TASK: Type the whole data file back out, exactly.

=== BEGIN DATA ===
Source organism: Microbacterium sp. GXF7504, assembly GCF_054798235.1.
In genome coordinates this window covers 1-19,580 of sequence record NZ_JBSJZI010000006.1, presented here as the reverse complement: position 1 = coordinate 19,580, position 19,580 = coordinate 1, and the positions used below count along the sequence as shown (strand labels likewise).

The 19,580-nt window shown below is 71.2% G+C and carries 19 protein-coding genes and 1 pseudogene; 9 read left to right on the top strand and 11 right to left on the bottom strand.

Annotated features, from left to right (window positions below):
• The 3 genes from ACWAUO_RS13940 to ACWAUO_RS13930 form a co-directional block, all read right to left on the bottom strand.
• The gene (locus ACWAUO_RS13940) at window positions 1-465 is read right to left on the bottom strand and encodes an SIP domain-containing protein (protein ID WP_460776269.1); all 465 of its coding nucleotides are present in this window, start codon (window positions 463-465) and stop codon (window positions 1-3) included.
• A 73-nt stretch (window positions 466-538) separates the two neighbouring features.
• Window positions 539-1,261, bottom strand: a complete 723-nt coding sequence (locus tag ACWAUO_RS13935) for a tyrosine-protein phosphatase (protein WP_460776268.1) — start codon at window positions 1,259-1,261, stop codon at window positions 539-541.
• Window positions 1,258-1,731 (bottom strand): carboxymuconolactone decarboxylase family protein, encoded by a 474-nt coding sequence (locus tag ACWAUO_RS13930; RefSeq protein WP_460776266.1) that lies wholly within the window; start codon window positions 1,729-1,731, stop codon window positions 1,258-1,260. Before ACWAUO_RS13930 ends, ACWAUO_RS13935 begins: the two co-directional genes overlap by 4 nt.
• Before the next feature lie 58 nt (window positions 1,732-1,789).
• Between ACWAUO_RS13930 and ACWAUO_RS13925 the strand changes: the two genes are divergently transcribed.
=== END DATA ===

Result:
Source organism: Microbacterium sp. GXF7504, assembly GCF_054798235.1.
In genome coordinates this window covers 1-19,580 of sequence record NZ_JBSJZI010000006.1, presented here as the reverse complement: position 1 = coordinate 19,580, position 19,580 = coordinate 1, and the positions used below count along the sequence as shown (strand labels likewise).

The 19,580-nt window shown below is 71.2% G+C and carries 19 protein-coding genes and 1 pseudogene; 9 read left to right on the top strand and 11 right to left on the bottom strand.

Annotated features, from left to right (window positions below):
• The 3 genes from ACWAUO_RS13940 to ACWAUO_RS13930 form a co-directional block, all read right to left on the bottom strand.
• The gene (locus ACWAUO_RS13940) at window positions 1-465 is read right to left on the bottom strand and encodes an SIP domain-containing protein (protein ID WP_460776269.1); all 465 of its coding nucleotides are present in this window, start codon (window positions 463-465) and stop codon (window positions 1-3) included.
• A 73-nt stretch (window positions 466-538) separates the two neighbouring features.
• Window positions 539-1,261, bottom strand: a complete 723-nt coding sequence (locus tag ACWAUO_RS13935) for a tyrosine-protein phosphatase (protein WP_460776268.1) — start codon at window positions 1,259-1,261, stop codon at window positions 539-541.
• Window positions 1,258-1,731 (bottom strand): carboxymuconolactone decarboxylase family protein, encoded by a 474-nt coding sequence (locus tag ACWAUO_RS13930; RefSeq protein WP_460776266.1) that lies wholly within the window; start codon window positions 1,729-1,731, stop codon window positions 1,258-1,260. Before ACWAUO_RS13930 ends, ACWAUO_RS13935 begins: the two co-directional genes overlap by 4 nt.
• Before the next feature lie 58 nt (window positions 1,732-1,789).
• Between ACWAUO_RS13930 and ACWAUO_RS13925 the strand changes: the two genes are divergently transcribed.